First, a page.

Hollywood legend, Zsa Zsa Gabor was a Hungarian-born actress who enjoyed a steady career in film and television for over 40 years, from her first role in 1952 until her last in the early 90's.  She was particularly famous for her bubbly, flirtatious persona, and nine marriages.

She made her big-screen debut in the the 1952 film Lovely To Look At, followed up by Mouln Rogue.  She continued her career up til the early 90's starring and making cameos in films like Touch of Evil, Nightmare On Elm Street 3, Happily Ever After, and The Beverly Hillbillies.  She appeared in several television shows including Gilligan's Island, The Love Boat, and Batman, and had countless talk show and celebrity game show appearances.  Zsa Zsa lived to the impressive age of 99 years old, passing away just two months before her 100th birthday.  She will forever be missed and remembered in Hollywood as a legend

Oct. 21, 1956 - Dec. 27, 2016

At the age of nineteen Carrie Fisher, born of Hollywood royalty - mother Debbie Reynolds and father Eddie Fisher - stepped into the role of Princess Leia in George Lucas' spectacular space movie, Star Wars. Fisher, doe-eyed and fresh faced, was clad in a stark white, hooded dress that covered her from neck to toe and sported a double bun hair-do that made her look like she was wearing hairy earmuffs on her head. Yet she carried it off with regal bearing and a sense of feistiness that raised Princess Leia to the level of a memorable and Iconic character that will live on in the hearts of Star Wars fans long past Carrie Fisher's recent and untimely passing at the age of sixty.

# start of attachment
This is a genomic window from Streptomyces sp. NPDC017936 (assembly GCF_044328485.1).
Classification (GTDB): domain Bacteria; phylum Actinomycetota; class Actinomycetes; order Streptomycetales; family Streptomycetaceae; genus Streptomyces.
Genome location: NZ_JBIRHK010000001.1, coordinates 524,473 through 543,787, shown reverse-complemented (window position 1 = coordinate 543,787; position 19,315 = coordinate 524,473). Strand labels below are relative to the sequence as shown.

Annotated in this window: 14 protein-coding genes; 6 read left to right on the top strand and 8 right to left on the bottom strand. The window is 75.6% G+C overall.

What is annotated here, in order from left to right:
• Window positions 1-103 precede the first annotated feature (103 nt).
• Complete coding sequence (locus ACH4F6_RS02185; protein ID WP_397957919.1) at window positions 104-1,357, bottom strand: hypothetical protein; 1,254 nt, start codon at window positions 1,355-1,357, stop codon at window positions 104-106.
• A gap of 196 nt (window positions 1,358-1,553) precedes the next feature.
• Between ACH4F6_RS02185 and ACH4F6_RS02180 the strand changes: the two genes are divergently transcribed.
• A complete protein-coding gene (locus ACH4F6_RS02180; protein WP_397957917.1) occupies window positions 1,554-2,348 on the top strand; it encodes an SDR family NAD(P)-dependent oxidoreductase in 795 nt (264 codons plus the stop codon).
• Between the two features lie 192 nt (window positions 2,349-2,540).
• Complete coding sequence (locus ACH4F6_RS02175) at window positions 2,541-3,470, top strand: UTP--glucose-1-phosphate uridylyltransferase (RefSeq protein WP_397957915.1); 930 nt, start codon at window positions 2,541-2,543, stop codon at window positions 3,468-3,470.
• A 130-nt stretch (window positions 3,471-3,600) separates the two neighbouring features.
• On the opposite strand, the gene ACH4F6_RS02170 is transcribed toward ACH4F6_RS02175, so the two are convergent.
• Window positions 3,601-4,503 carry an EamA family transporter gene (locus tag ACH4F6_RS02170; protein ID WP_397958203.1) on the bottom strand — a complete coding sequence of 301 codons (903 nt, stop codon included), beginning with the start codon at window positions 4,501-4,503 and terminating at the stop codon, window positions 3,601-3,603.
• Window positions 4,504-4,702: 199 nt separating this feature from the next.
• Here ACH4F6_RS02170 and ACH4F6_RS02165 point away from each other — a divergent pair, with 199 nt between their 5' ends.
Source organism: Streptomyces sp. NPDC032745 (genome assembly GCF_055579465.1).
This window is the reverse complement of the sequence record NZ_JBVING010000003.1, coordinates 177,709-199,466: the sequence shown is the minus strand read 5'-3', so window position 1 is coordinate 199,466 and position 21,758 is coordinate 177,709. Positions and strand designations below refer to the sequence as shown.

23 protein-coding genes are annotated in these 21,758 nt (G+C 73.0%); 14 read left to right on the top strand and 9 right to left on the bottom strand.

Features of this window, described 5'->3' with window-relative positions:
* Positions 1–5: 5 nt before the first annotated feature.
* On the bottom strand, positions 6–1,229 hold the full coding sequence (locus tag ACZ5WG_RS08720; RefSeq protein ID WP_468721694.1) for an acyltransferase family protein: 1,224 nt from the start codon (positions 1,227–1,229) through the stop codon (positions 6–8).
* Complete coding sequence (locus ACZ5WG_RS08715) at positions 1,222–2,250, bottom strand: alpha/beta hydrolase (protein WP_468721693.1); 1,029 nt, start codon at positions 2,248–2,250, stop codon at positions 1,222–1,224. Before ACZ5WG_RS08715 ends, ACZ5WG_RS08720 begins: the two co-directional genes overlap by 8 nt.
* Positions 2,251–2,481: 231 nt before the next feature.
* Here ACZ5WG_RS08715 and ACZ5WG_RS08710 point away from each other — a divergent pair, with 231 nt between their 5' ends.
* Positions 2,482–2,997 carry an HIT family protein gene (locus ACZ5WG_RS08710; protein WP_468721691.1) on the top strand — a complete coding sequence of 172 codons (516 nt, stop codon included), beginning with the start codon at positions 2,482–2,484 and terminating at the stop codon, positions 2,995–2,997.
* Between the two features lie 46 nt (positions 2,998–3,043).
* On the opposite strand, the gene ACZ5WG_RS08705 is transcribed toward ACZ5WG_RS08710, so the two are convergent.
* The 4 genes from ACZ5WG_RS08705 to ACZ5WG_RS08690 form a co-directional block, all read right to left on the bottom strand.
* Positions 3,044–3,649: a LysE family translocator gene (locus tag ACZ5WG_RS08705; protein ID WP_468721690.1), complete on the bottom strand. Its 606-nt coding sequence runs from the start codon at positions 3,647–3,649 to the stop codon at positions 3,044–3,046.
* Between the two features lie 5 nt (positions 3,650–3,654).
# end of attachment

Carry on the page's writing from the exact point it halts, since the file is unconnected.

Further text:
Carrie Fisher was more than a rebel space Princess in a white dress - or very revealing slave girl outfit that she briefly wore in The Empire Strikes Back.  Fisher was a no holds barred, funny and self-deprecating woman who was never afraid to talk about or write about her own personal spiral into the seductions of the 'dark side' of Hollywood. She wrote a successful book, Wishful Drinking, that laid bare her issues with substance and alcohol abuse, her failed personal relationships and the joy she found in becoming a mother to her only child, daughter Billie Lourd. Carrie Fisher was not afraid to shine a light on the dark side of being a celebrity. She wasn't afraid to speak her mind. Most of all she used her insights, her experiences and her hard won place in Hollywood to help bring to light the issues of mental health and how urgent it was to understand that it is an illness and people suffering from them need support and help. Like Princess Leia, Carrie Fisher was a rebel fighting for a good cause by having gone to the 'dark side' and come back out of it as stronger person to guide others out into the 'light side'. Her presence and her own bravery will be missed, even as part of Carrie Fisher lives on through celluloid images of the beautiful girl in the white dress with the rebel spirit.